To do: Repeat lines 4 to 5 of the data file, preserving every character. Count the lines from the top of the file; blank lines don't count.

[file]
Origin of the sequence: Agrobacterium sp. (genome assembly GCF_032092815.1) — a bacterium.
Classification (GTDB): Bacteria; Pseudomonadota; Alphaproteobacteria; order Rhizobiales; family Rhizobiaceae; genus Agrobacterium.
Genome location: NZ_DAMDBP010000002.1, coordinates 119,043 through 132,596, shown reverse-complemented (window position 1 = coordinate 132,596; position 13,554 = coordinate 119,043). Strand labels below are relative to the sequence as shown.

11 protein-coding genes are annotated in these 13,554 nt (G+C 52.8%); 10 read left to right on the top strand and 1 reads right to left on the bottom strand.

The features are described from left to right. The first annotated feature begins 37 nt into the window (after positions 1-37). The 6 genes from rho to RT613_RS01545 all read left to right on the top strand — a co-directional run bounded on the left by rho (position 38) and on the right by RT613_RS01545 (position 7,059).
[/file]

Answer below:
11 protein-coding genes are annotated in these 13,554 nt (G+C 52.8%); 10 read left to right on the top strand and 1 reads right to left on the bottom strand.

The features are described from left to right. The first annotated feature begins 37 nt into the window (after positions 1-37). The 6 genes from rho to RT613_RS01545 all read left to right on the top strand — a co-directional run bounded on the left by rho (position 38) and on the right by RT613_RS01545 (position 7,059).